Yellow Rose Director Interview

Once a resident of Lubbock, Texas, Filipino American Diane Paragas had her head in the clouds like the young harmonious heroine of her new movie, Rose Garcia. 

Now matured into a filmmaker, Paragas has her feature film debut with The Yellow Rose, which was warmly received at its New York premiere at the 42nd Asian American International Film Festival. Wrought with the weighty subject matter of the immigration crisis, The Yellow Rose drops into a tumultuous era to offer a window into the life of a young undocumented Filipino coping with the separation from her detained mother while crafting her own country music in Texas.

I talked with Paragas on recruiting Eva Noblezada and Lea Salonga, depicting detention centers, and finding Texas landscapes.

The Yellow Rose was more than 15 years in the making. How did it evolve, especially with the Trump era?

It went through every conceivable idea. It started more as a comedy drama, funny and conceptual. After Trump got elected, we shifted the focus into seriousness. We focused more on the mother’s story, on what happens when you go through incarceration. In this last draft which I co-wrote with Annie J. Howell, we structured it to be Rose’s journey of finding her home and voice. 

There was a big period after I was trying to get the movie made, I took a break and put it on the shelf without knowing if I would come back to it. But what was good during the course of those years is that I became a better director and I became a mother. Those helped me understand the story more. By the time production started, I had clear ideas in directing it.

Eva Noblezada was already a music star on the Broadway stage. This is her feature film debut. How did you reach out to her? 

In the last couple of years, we got financing to do a short film first. I was looking at a movie called Whiplash, which also had a short film first. From the short, they were able to finance the whole feature. 

When we were starting to raise money for the Yellow Rose, I got financing to do the short with a different lead, Thia Megia, who is great and wrote one of the songs “Square Peg.” When I did the short, it was the perfect opportunity to cast for the feature. I saw all these girls and around that same time Eva Noblezada had just gotten cast in the revival of Miss Saigon in London. 

We thought we had to do an international search like the original Miss Saigon production did for Lea Salonga. Then the Miss Saigon revival was announced with Eva Noblezada cast as the leading Kim.

After the short, it took a couple more years to get financing for the feature. I saw Eva leading the Miss Saigon revival and was blown away. I met with Noblezada right after the show with her manager and offered her the part right away.

When I saw her on stage, I looked to see if Noblezada could translate into film. The transition from theatre to film is not always a natural one. When you’re in theatre, you’re acting for the back of the room. What was extraordinary watching her on stage is that she’s a natural actress. She acts in a cinematically way. I sent the script to her beforehand, so when I met her, she accepted the role of Rose on the spot. We talked about her being a musician. She writes music and strums the guitar.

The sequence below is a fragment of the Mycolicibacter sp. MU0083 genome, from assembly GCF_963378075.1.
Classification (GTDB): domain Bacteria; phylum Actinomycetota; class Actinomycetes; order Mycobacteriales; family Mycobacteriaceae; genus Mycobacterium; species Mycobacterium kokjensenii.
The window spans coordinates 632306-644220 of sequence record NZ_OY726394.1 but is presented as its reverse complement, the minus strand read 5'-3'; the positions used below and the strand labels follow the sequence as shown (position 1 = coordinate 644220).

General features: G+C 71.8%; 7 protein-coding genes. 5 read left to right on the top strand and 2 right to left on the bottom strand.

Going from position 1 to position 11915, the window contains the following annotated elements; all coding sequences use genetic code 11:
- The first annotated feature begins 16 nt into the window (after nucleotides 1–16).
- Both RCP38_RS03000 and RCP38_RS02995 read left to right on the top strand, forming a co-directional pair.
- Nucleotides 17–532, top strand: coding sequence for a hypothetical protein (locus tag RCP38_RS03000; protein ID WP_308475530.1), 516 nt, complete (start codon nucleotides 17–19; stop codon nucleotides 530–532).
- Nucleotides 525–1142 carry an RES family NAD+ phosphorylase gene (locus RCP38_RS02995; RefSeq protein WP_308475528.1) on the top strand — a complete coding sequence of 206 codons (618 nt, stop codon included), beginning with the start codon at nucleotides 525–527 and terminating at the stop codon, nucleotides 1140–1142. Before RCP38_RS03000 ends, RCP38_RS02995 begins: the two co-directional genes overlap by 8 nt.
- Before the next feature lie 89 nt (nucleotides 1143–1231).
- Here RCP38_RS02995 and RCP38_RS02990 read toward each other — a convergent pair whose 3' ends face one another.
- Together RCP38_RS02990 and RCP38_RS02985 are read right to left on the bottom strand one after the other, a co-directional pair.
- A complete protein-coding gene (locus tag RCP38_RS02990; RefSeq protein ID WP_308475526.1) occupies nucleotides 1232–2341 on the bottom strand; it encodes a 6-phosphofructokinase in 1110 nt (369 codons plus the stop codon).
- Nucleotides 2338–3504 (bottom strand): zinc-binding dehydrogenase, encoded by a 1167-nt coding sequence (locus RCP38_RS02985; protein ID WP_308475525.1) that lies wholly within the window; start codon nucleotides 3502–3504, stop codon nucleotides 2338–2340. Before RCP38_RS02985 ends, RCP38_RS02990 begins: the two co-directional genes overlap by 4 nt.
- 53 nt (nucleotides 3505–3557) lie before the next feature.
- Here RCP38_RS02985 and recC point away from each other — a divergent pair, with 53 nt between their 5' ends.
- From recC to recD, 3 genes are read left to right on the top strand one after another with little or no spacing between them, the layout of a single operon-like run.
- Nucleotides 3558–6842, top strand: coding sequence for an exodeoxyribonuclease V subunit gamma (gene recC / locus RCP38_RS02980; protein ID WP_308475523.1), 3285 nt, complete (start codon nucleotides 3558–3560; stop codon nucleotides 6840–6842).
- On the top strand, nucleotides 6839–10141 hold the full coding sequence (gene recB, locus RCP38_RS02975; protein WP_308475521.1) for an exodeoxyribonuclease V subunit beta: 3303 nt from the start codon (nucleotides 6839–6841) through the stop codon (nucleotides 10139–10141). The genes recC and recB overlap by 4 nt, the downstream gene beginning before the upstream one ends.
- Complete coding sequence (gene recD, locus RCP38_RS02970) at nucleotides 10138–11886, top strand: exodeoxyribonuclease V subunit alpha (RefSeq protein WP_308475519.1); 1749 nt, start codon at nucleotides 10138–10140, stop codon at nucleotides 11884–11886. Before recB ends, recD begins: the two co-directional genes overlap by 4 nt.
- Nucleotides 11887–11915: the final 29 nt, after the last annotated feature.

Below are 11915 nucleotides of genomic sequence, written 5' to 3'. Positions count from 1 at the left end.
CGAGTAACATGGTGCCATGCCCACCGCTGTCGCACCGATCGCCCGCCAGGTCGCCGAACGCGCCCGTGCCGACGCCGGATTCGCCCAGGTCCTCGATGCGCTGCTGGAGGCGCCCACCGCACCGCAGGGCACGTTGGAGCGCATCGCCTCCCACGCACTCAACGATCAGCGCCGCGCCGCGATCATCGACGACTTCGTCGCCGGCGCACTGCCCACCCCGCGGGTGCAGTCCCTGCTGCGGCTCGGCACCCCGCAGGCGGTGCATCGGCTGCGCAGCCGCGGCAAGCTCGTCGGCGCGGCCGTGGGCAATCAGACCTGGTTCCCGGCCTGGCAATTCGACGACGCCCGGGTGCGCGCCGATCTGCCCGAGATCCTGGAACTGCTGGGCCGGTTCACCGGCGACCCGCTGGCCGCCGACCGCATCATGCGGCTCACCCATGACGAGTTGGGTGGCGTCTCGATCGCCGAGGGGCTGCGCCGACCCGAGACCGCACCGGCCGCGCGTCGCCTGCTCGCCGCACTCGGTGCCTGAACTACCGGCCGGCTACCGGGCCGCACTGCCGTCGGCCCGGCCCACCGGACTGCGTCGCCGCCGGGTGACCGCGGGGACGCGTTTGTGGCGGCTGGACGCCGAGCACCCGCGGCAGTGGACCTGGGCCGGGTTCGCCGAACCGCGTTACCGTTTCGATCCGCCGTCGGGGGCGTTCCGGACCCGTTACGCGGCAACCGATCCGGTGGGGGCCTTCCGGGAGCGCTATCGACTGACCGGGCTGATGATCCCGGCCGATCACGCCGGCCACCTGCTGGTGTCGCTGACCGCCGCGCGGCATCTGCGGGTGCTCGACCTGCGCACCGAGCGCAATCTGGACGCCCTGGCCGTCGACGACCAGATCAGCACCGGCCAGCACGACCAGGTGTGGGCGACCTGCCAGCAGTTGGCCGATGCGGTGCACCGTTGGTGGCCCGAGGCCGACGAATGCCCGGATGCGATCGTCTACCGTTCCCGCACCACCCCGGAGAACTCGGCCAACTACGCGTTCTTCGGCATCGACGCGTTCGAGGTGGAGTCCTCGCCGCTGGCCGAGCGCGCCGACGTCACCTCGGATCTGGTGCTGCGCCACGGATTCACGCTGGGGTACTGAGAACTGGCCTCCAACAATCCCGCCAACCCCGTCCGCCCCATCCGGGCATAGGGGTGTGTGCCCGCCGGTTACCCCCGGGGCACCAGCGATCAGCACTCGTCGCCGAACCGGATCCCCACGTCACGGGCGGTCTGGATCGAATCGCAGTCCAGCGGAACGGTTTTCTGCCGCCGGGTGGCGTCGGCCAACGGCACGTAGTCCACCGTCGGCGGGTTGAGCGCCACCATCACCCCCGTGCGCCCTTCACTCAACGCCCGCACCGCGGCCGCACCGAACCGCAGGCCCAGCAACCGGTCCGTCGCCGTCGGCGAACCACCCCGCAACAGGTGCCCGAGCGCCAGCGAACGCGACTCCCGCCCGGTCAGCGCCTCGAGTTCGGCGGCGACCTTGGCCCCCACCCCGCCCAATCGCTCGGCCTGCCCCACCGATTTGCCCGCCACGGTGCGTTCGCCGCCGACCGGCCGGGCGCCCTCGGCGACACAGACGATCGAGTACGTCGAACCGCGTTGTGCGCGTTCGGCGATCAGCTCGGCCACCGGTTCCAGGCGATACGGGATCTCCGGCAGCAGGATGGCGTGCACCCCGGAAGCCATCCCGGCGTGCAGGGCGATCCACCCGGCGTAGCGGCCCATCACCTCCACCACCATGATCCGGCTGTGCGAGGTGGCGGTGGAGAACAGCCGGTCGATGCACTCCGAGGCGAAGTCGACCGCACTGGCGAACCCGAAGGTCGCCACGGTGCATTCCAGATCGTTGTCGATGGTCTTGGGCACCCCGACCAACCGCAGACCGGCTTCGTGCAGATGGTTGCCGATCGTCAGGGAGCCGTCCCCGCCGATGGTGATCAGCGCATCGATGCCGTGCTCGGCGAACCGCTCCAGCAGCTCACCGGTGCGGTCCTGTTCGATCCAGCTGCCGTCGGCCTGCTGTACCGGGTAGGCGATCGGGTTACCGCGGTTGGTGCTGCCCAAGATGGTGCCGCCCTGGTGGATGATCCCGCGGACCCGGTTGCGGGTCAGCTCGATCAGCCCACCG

Part of my financing came from the grant I won through Cinematografo Originals. That particular grant required I made the film within a calendar year. But I knew Eva wasn’t going to be available for that year because she needed to finish Miss Saigon at the end of its run. So I passed on the major grant. Luckily, the grantees admired my conviction and let me keep the grant. They actually financed more of the film.

Then there was the process of attaining Lea Salonga, a Filipino superstar and the original Miss Saigon on Broadway. She can be considered Eva Noblezada’s predecessor. She’s on The Yellow Rose, 24 years after she has shown up on film. How did you reach out to her?

We had sent the script to Lea’s manager. She really responded to it. She’s an incredibly supportive person, a superstar. She’s sold out at arenas, from London, Paris, everywhere. She’s also a big supporter of Filipino and Filipino American artists. She was there when Eva was in the revival of Miss Saigon. She’s a voice coach back in the Philippines. Helping Filipino artists is her thing and she liked the script.

She was doing Once on this Island on Broadway when I met her. After her one of her shows, she met me. We had a drink and talked with her manager. She said yes on the spot.

A little backstory, I directed Lea before a long time ago in Manila, the capital of the Philippines. It was my first directing gig. She was hosting for the Discovery Channel. I was directing her hosting parts. When I met her for The Yellow Rose, she said, “Oh my god, I totally remember you!” I couldn’t believe she remembered because it was so long ago. 

As a Texan, I loved the landscapes. How did you find those Texas landscapes and landmarks? How did you scout out those locations? 

The film is a love letter to Texas, to the people, to the landscape. We did not have a long pre-production time. We just drove all over Austin. Because we were a SAG film, if we were to shoot outside Austin city limits, we would have to pay extra. So we had to find a town near enough Austin that looked like a small-town. We found this amazing town, Bastrop. You see it in the opening when Rose is riding her bike. It’s got a beautiful bridge, these old houses, and those beautiful Texas sunsets.